Meanwhile, back at the deposition, when asked to expand on his relationship with O’Donnell, Resnek tells Attorney Jeffrey Robbins that he met with O’Donnell in 2020 and 2021, when, he claimed, he was trying in vain to sell his manuscript. When asked about the work he claimed he performed for O’Donnell in his email to his “dear friend” Pergament, Resnek stated that he was never employed or received any cash. Robbins asked him again about his statement in the email, but Resnek claimed it was only discussions about the casino deal, and his manuscript written by him and Walter Pavlo, a contributing reporter for Forbes magazine who covered the casino license that sided with O’Donnell in his lawsuit against Wynn.

“A violation of campaign finance law?”

  The deposition then turned to Resnek’s boss Matthew Philbin and the Philbin family’s business interests, including various “jobs” he was hired to do after his dismissal from the Independent Newspaper Group partnership. Atty. Robbins asked Resnek about being hired by Philbin to perform public relations for Robert Van Campen in his mayoral challenge against DeMaria in 2012, five years before Philbin’s ownership of the Leader Herald.

  Resnek couldn’t recall who paid him for that particular service but admitted to being paid for publishing for Philbin the short-lived Casino Boston newspaper. He also admitted to being paid to write “various things,” such as press releases for Andrew Philbin, Sr., father of Matthew Philbin and owner of Philbin Insurance, who is also named in this lawsuit. Resnek couldn’t recall anything he did in particular for Philbin, Sr., just the casino publication for Matthew Philbin.

  “Okay, so as I understand it, Matt Philbin pays you to do public relations work in the 2010- 2012 range for a candidate that is running for mayor against Carlo DeMaria?” asked Atty. Robbins. “Yes,” replied Resnek.

  “Okay. And how is that not a violation of campaign finance law?” asked Robbins.

Just doing as he’s told

  The questions turn to Matthew Philbin’s many developments, rooming houses and real estate holdings in Everett, only mentioning one rehab on Ferry Street, a condo conversion which offered no parking. “For several years you have been sending several e-mails a week to Mr. Philbin about what you are planning to do and what you are doing as the publisher and editor of the Leader Herald, correct?” asked Robbins. “Yes, sir,” replied Resnek.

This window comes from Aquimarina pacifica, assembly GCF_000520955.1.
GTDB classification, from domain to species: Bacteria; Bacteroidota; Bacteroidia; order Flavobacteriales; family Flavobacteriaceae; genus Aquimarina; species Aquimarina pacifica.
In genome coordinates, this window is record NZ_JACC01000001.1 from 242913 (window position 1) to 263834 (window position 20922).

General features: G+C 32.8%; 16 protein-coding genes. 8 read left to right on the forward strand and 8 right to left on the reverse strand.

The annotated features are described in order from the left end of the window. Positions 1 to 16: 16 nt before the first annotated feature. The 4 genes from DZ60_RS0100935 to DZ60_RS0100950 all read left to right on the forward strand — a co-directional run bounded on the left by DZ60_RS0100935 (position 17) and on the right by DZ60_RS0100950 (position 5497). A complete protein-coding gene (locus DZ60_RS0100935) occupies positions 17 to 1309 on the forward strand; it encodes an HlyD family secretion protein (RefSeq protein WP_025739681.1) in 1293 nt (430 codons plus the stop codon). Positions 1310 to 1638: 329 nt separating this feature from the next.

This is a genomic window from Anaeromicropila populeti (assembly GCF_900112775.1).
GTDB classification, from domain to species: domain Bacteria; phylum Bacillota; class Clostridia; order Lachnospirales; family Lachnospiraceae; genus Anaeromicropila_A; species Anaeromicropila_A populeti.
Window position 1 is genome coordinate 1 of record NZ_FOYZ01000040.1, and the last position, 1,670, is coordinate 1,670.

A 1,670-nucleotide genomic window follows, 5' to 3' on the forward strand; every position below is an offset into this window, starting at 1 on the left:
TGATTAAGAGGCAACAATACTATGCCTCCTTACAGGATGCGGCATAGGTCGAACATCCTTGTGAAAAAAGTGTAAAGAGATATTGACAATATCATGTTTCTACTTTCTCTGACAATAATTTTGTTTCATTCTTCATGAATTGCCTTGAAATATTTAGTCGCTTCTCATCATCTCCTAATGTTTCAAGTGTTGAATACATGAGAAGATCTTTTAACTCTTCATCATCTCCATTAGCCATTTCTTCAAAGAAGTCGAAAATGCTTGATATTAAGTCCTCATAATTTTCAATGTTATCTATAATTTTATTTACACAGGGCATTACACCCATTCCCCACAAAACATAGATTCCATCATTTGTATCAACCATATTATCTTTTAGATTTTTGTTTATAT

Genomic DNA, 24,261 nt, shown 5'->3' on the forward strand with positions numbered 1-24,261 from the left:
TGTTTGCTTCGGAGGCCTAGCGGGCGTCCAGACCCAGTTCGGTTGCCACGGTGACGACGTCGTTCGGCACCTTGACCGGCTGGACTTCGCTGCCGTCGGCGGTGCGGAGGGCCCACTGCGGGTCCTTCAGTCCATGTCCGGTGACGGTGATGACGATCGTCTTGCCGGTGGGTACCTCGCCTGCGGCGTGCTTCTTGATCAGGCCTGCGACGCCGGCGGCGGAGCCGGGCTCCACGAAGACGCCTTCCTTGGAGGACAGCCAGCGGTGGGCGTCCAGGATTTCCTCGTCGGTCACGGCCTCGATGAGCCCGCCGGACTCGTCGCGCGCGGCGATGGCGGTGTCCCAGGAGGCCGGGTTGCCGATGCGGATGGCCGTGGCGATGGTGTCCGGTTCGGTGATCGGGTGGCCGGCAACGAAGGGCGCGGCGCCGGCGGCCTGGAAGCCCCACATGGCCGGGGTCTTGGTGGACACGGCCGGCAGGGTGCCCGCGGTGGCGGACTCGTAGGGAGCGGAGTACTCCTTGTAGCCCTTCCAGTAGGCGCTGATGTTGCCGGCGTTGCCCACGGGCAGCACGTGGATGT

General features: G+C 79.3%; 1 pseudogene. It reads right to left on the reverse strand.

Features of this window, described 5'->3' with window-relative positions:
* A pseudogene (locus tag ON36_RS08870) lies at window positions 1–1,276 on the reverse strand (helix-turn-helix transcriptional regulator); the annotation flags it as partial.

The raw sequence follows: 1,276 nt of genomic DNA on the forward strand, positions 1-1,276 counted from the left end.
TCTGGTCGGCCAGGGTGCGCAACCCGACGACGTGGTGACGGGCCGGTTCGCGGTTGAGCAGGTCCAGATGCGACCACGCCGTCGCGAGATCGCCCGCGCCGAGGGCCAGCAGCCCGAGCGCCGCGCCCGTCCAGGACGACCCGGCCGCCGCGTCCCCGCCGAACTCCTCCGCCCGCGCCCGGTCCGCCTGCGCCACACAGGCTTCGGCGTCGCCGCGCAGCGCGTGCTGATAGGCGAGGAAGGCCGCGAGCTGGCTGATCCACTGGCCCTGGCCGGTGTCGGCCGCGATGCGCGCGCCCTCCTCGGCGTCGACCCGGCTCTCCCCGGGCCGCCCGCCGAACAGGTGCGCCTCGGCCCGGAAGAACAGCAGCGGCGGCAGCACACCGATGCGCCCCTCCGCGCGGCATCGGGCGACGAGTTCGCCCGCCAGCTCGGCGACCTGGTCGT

Resnek admitted to also sending emails several times a week and talking to Philbin at the end of the week. “And you also meet with him during the course of the week, correct?” asked Robbins. “Not so much anymore, but yeah, we used to meet.” responded Resnek.

  Resnek admitted that he had to send the final drafts of the “Eye” column to Philbin, his vice president of operations Elena Vega, James Mahoney and Alex Yates each week and on various occasions for their review.

  Atty. Robbins then asks, “Whatever Mr. Philbin wanted to have done with these pieces was done. Am I right?”

  “I have – these pieces that I wrote, that I publish, went in this way when they were finalized. After they had been edited at his office for spelling, they came back to me, I corrected it and it went in the paper,” claimed Resnek, adding, “I determine what goes in the newspaper, and if Mr. Philbin doesn’t like it, it’s too bad. He can get someone else to be the publisher of his newspaper. That’s how it works.”

  “Is that so?” asked Robbins.

  But in an email to Philbin on Oct. 13, 2020, the attorney stated, Resnek wrote to his boss, “Forward: Proof – all the pages! This is what it looks like. We are now checking for grammar and spelling mistakes (like the first line of the EYE, et cetera. Sergio’s name has been removed. Systemic has been removed. The editorial has been replaced and whatever else you wanted has been done.”

  “Have I read your statement correctly?” asked the attorney. “Yes, absolutely,” replied Resnek. Robbins, once again, reaffirms to Resnek that he sends the entire draft of the newspaper to Philbin and his employee for review, saying if Philbin wanted something changed, he’d conform to his demands.

  In an email dated July 6, 2021, Resnek states to Philbin after sending proof of his articles, “Please check out carefully. All recommendations will be followed – as is always the case.”

  The attorney then presented multiple “Eye” columns written by Resnek, which he claimed were sent to Vega up until she left due to Covid, according to Resnek’s testimony, but always included Philbin and now, James Mahoney, who performed the computer layout of the newspaper. Resnek vainly attempted to deviate the final editing away from Philbin but kept getting tripped up by his own emails.

  When asked to read into the record an email dated May 25, Resnek stated, “Oh, check this out. This is not the FINAL Pdf. Your editorial edits will be shortly added.”

  It was then discovered that Vega had not left and was still receiving drafts from Resnek.

  Again, it was established that Resnek sent every edition, not just the editorial columns, to Philbin before publication – not just for what he first claimed were for grammatical errors, but to review and make changes. “I want to make sure I’ve got this stuff right,” said Resnek.

  Next week: hiring a private investigator he doesn’t know